As the seasons blend from one to the other, with days getting shorter and nights getting longer, it’s natural to notice differences in our moods and mental wellbeing.
Whilst it can be comforting and exciting to look forward to certain holidays throughout the autumn and winter, there’s no disputing the fact that dark days and cold nights can have a direct effect on how we are feeling.
A friend of mine particularly struggles with the winter months, reporting that she often suffers with a depressive mood and general anxiety due to the low light levels and climate changes.
From a mindfulness perspective, all states of mind and mood are simply like clouds passing through. The sky can get very dark from time to time, perhaps even stormy. But it is reassuring to know it doesn’t stay the same consistently. Even with conditions such as anxiety or depression you may notice times where the symptoms fade in intensity.
One way to practice mindfulness to support your mental wellbeing is to purposely cultivate a mindset which doesn’t resist whatever emotion is being felt. Here you allow yourself to feel whatever you feel without judgement or needing to argue/defend/resist/push away from those feelings. You let the emotions be.
Writer and spiritual teacher, Eckhart Tolle, refers to this as being able to say ‘yes’ to whatever the present moment brings. It doesn’t mean that you’re allowing a dark mood to take control of your life. It simply means you quit swimming against the tide. You stop fighting with it. This frees up so much more energy for you to use.
By allowing a dark or anxious mood to simply be, you create space around it. It’s in this space that you can observe it, notice its pattern and see how it fluctuates. It then begins to loosen its grip on you.
Eckhart Tolle describes doing so as ‘becoming the one who watches.’ By sitting back from your emotions you can live your life whilst gently being aware of however you feel. Resting in the knowledge that the feeling won’t last and giving it space to pass.
If a low or anxious mood should arise, be sure to watch out for any sort of rumination that it triggers in the mind. Look out for those mental stories which cry in despair ‘this isn’t fair, woe is me, why does this always happen to me, my life is dreadful…’ and so on. Notice these thoughts, don’t argue with them or try to change the statements. Your awareness is all you need.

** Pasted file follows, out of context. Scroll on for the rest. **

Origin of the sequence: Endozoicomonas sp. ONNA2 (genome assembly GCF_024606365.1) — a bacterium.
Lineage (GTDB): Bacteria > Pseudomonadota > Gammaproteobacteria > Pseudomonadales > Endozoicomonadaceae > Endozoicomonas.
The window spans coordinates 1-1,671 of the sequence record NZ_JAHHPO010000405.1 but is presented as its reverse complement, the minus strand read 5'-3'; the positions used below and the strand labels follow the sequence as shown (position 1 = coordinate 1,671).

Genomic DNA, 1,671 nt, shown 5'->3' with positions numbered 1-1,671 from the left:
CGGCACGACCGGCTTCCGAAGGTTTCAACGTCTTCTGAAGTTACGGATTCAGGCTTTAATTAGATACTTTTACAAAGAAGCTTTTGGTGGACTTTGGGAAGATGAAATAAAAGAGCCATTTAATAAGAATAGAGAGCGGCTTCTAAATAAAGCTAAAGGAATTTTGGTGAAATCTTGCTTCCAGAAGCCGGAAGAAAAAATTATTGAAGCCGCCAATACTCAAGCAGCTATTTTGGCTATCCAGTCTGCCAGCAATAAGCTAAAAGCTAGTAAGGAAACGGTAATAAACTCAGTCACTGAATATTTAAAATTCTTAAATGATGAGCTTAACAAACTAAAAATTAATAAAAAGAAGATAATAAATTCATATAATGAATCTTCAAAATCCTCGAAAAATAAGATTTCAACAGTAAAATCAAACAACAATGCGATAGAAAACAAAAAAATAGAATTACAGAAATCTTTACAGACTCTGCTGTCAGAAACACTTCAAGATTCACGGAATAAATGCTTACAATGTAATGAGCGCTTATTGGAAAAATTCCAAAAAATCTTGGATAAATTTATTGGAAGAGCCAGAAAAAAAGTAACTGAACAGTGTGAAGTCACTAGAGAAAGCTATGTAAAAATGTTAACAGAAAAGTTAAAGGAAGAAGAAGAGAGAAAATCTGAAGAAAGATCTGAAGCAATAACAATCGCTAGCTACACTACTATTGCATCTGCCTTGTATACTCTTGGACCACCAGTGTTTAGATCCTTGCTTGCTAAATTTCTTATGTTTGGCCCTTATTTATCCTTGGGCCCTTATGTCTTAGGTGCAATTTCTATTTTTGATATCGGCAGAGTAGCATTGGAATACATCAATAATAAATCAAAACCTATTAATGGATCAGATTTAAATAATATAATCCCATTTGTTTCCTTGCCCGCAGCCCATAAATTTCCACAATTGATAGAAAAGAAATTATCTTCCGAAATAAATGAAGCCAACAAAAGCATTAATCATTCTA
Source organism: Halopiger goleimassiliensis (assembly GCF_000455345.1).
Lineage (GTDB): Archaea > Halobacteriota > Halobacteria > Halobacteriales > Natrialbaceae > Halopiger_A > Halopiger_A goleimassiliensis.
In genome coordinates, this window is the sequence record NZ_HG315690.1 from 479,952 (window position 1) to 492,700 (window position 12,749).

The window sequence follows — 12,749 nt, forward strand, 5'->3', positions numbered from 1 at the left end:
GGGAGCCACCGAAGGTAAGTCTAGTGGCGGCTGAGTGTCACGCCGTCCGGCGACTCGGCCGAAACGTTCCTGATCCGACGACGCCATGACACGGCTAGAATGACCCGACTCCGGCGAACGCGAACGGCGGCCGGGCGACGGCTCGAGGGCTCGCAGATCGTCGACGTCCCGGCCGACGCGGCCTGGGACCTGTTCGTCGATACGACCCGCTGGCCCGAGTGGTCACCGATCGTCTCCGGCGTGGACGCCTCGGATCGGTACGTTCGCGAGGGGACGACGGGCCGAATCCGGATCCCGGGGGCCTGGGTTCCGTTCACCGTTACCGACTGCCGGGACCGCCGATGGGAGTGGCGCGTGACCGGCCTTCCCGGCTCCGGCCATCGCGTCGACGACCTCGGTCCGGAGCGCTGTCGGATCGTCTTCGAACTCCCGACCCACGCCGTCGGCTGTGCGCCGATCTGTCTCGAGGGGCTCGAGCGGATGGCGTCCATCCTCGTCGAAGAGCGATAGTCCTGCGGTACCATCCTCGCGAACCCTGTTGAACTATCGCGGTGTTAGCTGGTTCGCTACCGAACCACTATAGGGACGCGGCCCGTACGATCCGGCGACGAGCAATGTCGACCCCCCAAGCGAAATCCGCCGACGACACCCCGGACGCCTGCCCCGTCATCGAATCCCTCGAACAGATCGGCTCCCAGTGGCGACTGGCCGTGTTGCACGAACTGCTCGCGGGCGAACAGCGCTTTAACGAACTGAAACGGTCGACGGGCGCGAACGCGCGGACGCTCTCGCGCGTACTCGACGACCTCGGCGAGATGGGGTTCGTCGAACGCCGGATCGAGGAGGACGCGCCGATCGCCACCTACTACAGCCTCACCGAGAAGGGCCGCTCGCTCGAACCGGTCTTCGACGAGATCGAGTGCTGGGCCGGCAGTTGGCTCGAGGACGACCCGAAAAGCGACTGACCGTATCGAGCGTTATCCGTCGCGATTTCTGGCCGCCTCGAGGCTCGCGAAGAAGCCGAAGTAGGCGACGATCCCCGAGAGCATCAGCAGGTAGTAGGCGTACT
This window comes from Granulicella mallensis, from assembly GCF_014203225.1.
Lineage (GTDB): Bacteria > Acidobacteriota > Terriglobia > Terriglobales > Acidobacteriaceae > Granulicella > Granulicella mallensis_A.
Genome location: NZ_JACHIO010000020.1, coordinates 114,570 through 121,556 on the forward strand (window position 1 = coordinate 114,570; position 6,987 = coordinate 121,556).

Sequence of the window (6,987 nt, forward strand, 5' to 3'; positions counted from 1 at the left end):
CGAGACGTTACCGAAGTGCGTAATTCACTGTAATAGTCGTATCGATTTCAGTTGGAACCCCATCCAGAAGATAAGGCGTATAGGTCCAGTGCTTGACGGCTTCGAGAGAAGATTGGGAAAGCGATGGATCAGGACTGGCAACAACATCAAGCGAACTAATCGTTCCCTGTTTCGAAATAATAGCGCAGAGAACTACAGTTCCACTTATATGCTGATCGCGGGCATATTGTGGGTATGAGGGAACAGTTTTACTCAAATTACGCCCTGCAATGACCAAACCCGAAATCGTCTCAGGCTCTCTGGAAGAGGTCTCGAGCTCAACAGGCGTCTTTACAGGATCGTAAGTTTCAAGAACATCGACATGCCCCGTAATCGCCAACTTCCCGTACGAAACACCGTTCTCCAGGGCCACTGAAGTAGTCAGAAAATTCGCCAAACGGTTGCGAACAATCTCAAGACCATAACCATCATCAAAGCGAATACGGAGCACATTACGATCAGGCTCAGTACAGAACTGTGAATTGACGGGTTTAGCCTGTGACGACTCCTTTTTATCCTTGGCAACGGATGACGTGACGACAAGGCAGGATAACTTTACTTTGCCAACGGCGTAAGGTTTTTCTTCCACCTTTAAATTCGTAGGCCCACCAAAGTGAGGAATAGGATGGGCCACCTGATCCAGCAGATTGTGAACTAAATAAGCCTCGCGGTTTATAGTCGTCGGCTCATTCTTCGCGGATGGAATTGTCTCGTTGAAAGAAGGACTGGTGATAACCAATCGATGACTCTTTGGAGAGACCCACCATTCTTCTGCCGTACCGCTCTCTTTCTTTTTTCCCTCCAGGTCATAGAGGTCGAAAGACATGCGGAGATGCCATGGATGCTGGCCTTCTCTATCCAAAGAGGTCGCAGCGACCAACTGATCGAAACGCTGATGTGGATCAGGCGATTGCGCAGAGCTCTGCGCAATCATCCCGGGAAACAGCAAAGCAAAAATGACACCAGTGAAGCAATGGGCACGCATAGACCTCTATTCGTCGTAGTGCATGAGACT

Remember, the contents of your mind aren’t always true. More often than not, the mind can be easily critical or quick to complain. Mindfulness allows us to notice what our own personal mental downfalls are and as we watch them objectively, we begin to break away from the ingrained habits.
As well as being gentle and easy on your mind this autumn and winter, you can also make time to practice simply being with yourself. I personally love the ‘Hygge’ concept that originated in Denmark. It involves setting aside time to cultivate cosy and nurturing habits and living a life of simplicity.
You can find out more about what Hygge (pronounced Hue-ga) is on this lovely website here: https://hyggehouse.com/hygge
Practising hygge – to me – feels like a natural mindful practice. The hygge activity could be as simple as sitting in your favourite chair, curled up with a blanket, sipping a hot drink and allowing yourself to be. No errands to run, no jobs to do, just sitting and enjoying your drink.
What are your favourite ways to evoke feelings of nurture, warmth and cosiness? Long, leisurely baths? Cake and conversation with a friend? Listening to music? If you do notice a trend of struggling with your mental health during autumn and winter, why not look into creating a simple mindfulness practice for yourself, with all the gorgeous Hygge feels?
Combining mindful awareness with a hygge lifestyle is what I personally use to enrich and soothe my own mental wellbeing. As someone who has experienced Seasonal Affective Disorder in the past, I know only too well how important it is to have a mindful practice in place and to have compassion and patience with yourself when things feel particularly tough.
If you need any support on your journey, feel free to get in touch! I offer a range of mindfulness meditation videos (in British Sign Language and with English captions.)
The meditations I currently offer are:
*The Breathing Space – finding ways to take a breather in busy lives
*Love and Kindness – nurturing feelings of self care, love and forgiveness
*The Body Scan meditation – grounding into the body to calm and soothe.
If you need support with something else I’ve not stated, please get in touch to enquire. To purchase any one of the video downloads or to book a personal session please get in touch with me via the contact page.
Take care. Love,